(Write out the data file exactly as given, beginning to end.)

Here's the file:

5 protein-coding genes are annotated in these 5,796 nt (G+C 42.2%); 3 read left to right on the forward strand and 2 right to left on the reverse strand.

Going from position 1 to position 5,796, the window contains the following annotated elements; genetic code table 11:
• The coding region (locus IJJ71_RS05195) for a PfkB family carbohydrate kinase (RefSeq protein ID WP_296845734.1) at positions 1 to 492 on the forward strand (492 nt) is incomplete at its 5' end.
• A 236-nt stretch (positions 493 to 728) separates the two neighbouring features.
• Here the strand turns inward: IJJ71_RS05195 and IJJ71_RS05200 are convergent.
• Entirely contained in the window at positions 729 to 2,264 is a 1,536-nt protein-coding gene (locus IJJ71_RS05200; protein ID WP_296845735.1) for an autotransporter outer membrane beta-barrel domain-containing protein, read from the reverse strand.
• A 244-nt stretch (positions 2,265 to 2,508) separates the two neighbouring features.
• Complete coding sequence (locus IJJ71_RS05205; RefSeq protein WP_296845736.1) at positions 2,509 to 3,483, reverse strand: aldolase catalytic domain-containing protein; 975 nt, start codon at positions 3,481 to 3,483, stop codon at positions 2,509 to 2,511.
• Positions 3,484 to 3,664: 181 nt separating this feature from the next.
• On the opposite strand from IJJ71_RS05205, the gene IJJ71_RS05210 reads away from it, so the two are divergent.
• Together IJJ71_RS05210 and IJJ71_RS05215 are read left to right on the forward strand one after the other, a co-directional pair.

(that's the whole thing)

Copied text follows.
5 protein-coding genes are annotated in these 5,796 nt (G+C 42.2%); 3 read left to right on the forward strand and 2 right to left on the reverse strand.

Going from position 1 to position 5,796, the window contains the following annotated elements; genetic code table 11:
• The coding region (locus IJJ71_RS05195) for a PfkB family carbohydrate kinase (RefSeq protein ID WP_296845734.1) at positions 1 to 492 on the forward strand (492 nt) is incomplete at its 5' end.
• A 236-nt stretch (positions 493 to 728) separates the two neighbouring features.
• Here the strand turns inward: IJJ71_RS05195 and IJJ71_RS05200 are convergent.
• Entirely contained in the window at positions 729 to 2,264 is a 1,536-nt protein-coding gene (locus IJJ71_RS05200; protein ID WP_296845735.1) for an autotransporter outer membrane beta-barrel domain-containing protein, read from the reverse strand.
• A 244-nt stretch (positions 2,265 to 2,508) separates the two neighbouring features.
• Complete coding sequence (locus IJJ71_RS05205; RefSeq protein WP_296845736.1) at positions 2,509 to 3,483, reverse strand: aldolase catalytic domain-containing protein; 975 nt, start codon at positions 3,481 to 3,483, stop codon at positions 2,509 to 2,511.
• Positions 3,484 to 3,664: 181 nt separating this feature from the next.
• On the opposite strand from IJJ71_RS05205, the gene IJJ71_RS05210 reads away from it, so the two are divergent.
• Together IJJ71_RS05210 and IJJ71_RS05215 are read left to right on the forward strand one after the other, a co-directional pair.